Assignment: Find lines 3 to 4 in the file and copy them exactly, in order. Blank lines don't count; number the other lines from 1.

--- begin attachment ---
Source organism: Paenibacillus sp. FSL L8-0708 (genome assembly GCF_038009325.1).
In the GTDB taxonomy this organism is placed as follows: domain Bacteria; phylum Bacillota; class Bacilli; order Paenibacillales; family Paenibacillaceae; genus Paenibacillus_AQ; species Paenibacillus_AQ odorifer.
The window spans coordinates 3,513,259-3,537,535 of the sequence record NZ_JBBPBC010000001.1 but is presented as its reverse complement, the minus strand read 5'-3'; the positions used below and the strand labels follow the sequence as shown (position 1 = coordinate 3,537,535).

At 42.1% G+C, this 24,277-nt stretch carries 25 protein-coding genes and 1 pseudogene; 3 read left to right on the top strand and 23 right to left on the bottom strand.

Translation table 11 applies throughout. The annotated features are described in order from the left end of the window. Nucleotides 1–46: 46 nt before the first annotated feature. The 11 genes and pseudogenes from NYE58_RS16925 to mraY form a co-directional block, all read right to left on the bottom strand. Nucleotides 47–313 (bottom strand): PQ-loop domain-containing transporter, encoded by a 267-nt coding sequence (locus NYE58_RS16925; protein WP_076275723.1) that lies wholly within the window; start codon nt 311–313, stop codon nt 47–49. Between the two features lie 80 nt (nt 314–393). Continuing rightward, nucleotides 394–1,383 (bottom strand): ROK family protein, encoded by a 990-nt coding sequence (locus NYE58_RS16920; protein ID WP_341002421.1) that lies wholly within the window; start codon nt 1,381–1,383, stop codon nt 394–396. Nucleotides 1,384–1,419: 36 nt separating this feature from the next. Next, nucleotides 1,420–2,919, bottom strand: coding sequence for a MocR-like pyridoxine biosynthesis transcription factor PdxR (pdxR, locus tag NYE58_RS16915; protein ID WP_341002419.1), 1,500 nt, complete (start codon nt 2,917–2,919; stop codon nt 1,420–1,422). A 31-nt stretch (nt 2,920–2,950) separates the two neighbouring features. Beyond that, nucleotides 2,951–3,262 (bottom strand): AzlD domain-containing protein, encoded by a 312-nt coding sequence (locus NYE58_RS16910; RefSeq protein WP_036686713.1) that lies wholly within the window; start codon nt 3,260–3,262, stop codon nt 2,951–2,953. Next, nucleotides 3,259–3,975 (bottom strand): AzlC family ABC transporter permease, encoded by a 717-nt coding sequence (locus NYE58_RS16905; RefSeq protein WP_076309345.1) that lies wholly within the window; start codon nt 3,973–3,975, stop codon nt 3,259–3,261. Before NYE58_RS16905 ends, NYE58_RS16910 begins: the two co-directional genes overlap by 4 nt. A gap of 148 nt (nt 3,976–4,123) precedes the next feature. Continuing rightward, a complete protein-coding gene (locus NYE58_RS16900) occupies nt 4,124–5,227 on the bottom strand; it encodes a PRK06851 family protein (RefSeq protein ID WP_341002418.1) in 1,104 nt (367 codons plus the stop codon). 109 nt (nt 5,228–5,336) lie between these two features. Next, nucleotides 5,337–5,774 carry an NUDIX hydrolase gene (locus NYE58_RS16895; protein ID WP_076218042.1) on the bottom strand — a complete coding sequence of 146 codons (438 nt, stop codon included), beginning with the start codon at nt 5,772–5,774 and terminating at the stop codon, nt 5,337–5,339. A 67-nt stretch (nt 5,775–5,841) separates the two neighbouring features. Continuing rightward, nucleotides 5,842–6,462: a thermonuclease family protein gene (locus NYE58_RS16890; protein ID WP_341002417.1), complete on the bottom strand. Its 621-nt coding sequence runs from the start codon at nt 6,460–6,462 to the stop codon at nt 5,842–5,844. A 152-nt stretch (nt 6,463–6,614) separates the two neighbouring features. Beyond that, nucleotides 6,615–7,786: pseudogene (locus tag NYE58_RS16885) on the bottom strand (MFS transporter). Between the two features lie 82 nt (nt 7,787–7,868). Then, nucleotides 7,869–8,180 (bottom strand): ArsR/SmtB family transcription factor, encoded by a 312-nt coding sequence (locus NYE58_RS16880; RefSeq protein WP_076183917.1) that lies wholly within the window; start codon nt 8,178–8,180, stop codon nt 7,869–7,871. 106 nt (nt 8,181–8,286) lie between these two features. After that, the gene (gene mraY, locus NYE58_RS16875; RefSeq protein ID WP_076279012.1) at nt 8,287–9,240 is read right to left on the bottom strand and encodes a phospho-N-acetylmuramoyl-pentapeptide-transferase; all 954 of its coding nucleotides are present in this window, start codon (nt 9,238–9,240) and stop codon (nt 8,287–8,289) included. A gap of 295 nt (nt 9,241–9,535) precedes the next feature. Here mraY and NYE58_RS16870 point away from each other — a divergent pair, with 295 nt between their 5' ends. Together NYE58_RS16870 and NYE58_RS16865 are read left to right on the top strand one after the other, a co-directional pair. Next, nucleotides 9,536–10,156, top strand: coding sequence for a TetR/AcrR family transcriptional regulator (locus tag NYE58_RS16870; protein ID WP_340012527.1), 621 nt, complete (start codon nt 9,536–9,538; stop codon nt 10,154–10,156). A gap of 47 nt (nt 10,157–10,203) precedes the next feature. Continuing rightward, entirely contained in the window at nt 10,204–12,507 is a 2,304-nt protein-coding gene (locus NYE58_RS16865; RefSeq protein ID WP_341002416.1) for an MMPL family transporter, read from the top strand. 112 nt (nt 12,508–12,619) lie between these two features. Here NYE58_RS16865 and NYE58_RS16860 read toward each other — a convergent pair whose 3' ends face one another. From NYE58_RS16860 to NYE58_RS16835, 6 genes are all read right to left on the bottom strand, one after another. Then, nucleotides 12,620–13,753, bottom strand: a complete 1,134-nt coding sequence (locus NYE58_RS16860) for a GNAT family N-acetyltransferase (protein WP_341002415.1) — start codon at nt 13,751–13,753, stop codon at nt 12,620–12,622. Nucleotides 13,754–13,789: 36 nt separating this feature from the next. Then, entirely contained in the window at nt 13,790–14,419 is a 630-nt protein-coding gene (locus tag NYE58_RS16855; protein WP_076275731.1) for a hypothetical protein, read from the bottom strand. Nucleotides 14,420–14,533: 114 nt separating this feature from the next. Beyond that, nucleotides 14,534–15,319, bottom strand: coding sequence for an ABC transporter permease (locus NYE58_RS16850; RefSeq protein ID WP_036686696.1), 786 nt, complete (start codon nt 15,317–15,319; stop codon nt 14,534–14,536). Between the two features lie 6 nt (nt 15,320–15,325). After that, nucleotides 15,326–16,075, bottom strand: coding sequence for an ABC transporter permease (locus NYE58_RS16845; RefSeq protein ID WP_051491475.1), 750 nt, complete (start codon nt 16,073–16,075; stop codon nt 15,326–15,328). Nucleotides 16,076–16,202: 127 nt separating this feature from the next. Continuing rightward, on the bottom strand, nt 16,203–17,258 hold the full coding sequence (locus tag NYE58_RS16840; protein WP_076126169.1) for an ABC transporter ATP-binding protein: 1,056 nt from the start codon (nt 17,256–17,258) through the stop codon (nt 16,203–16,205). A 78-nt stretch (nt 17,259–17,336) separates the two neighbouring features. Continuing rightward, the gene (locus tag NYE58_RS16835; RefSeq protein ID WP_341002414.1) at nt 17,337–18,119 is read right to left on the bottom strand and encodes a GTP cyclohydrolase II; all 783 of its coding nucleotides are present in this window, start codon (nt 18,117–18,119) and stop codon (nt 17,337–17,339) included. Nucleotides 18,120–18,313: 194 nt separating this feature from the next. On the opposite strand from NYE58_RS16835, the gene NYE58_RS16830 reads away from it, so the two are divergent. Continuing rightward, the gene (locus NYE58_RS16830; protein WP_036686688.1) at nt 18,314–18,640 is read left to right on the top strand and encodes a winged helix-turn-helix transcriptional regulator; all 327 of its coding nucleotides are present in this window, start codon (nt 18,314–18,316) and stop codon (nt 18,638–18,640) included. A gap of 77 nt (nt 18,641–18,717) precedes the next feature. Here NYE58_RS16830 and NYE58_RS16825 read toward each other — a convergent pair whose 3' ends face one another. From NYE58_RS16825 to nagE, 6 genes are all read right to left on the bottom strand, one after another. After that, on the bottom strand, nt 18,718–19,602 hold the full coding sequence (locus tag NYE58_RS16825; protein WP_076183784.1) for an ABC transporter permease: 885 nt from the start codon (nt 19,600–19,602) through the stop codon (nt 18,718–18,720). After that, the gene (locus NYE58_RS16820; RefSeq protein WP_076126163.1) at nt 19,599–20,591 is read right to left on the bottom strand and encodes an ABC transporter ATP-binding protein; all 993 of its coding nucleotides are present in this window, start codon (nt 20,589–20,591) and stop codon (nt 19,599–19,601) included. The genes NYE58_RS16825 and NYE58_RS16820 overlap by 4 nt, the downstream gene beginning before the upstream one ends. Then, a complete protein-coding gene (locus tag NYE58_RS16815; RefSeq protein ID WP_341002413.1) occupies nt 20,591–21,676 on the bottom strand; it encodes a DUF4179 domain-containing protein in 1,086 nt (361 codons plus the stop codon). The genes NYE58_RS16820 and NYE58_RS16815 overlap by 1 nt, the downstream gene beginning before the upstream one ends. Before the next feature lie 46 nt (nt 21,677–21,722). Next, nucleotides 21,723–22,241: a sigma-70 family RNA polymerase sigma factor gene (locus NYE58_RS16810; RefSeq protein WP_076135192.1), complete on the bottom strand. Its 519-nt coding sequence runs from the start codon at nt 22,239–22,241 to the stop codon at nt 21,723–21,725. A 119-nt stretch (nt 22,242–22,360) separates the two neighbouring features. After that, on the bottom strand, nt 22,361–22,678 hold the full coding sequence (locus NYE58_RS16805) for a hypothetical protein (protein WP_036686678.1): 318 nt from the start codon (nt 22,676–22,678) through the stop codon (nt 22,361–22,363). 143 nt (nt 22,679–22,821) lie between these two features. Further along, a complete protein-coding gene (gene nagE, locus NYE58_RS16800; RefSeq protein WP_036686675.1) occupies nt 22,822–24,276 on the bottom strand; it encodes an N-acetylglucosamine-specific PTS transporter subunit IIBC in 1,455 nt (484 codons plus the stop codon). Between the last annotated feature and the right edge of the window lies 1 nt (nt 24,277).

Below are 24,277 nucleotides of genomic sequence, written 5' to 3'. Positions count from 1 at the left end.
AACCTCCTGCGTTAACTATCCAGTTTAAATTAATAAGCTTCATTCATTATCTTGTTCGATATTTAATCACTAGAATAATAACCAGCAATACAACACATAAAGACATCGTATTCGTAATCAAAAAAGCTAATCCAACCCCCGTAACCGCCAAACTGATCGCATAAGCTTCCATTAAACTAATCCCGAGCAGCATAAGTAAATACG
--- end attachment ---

The window spans coordinates 3,513,259-3,537,535 of the sequence record NZ_JBBPBC010000001.1 but is presented as its reverse complement, the minus strand read 5'-3'; the positions used below and the strand labels follow the sequence as shown (position 1 = coordinate 3,537,535).

At 42.1% G+C, this 24,277-nt stretch carries 25 protein-coding genes and 1 pseudogene; 3 read left to right on the top strand and 23 right to left on the bottom strand.